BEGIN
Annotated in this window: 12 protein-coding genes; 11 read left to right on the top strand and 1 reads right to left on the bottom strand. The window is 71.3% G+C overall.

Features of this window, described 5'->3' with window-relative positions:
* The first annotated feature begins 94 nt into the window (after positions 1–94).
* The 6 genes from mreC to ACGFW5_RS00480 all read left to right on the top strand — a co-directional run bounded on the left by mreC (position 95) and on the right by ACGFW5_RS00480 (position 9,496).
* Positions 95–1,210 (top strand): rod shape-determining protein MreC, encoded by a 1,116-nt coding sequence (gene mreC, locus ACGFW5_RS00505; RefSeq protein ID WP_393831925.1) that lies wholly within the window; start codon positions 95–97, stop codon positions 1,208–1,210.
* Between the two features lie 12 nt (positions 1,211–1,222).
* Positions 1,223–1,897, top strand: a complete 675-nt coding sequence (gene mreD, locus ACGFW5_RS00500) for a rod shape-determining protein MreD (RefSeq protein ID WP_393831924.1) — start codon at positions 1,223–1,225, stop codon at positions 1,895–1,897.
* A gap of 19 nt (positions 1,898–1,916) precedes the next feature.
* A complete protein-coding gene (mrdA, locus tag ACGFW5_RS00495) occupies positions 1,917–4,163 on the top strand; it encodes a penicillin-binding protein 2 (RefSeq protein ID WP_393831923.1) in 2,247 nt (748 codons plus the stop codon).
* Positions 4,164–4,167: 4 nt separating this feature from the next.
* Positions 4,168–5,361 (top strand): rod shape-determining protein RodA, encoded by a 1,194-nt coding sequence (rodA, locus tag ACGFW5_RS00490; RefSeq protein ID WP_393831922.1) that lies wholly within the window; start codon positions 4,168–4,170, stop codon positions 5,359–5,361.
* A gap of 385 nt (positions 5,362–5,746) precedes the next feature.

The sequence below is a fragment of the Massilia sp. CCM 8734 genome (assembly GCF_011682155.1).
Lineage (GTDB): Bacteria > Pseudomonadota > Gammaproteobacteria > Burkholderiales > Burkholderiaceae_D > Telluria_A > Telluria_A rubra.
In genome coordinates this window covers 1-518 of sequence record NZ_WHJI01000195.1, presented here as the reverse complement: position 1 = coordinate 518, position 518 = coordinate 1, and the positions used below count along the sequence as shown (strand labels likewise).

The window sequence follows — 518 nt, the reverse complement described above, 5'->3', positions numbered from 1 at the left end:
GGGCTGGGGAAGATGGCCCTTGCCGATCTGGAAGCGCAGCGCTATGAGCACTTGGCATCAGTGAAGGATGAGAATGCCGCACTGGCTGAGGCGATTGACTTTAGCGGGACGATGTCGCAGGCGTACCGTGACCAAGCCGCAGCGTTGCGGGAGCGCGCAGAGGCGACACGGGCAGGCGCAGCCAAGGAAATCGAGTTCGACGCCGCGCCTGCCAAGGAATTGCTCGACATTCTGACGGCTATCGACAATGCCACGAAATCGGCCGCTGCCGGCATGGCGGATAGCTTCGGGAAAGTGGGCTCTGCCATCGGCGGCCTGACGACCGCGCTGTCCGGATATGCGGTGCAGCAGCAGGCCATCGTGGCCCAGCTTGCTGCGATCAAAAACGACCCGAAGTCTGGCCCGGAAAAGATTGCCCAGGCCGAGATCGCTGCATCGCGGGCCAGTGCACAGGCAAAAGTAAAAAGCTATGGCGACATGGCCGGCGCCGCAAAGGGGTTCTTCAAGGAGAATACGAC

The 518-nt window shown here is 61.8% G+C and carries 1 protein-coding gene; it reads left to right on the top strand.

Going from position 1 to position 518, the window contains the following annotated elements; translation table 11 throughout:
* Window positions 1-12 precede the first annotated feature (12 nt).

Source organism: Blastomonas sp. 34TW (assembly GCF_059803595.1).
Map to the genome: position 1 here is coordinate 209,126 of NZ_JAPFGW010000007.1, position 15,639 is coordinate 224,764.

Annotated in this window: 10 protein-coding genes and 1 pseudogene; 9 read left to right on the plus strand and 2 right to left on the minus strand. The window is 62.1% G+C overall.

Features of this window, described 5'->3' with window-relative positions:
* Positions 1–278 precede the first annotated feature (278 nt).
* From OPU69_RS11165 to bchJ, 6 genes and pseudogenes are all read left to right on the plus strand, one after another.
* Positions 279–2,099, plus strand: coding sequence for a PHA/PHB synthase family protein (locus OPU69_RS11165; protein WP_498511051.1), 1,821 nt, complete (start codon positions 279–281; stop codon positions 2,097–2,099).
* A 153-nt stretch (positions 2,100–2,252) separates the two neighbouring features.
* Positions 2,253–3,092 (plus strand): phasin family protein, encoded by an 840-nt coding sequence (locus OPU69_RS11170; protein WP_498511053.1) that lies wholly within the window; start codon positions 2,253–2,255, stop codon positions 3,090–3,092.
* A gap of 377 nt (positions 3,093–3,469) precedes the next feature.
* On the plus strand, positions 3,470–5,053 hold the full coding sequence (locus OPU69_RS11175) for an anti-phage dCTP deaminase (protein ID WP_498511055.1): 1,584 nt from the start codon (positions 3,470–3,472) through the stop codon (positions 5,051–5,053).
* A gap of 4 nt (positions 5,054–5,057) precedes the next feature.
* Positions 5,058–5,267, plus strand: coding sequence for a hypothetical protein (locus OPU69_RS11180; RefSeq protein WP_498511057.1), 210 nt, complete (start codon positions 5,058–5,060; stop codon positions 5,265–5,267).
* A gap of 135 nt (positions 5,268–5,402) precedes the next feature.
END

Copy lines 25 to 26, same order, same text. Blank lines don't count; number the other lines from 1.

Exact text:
* Positions 1–278 precede the first annotated feature (278 nt).
* From OPU69_RS11165 to bchJ, 6 genes and pseudogenes are all read left to right on the plus strand, one after another.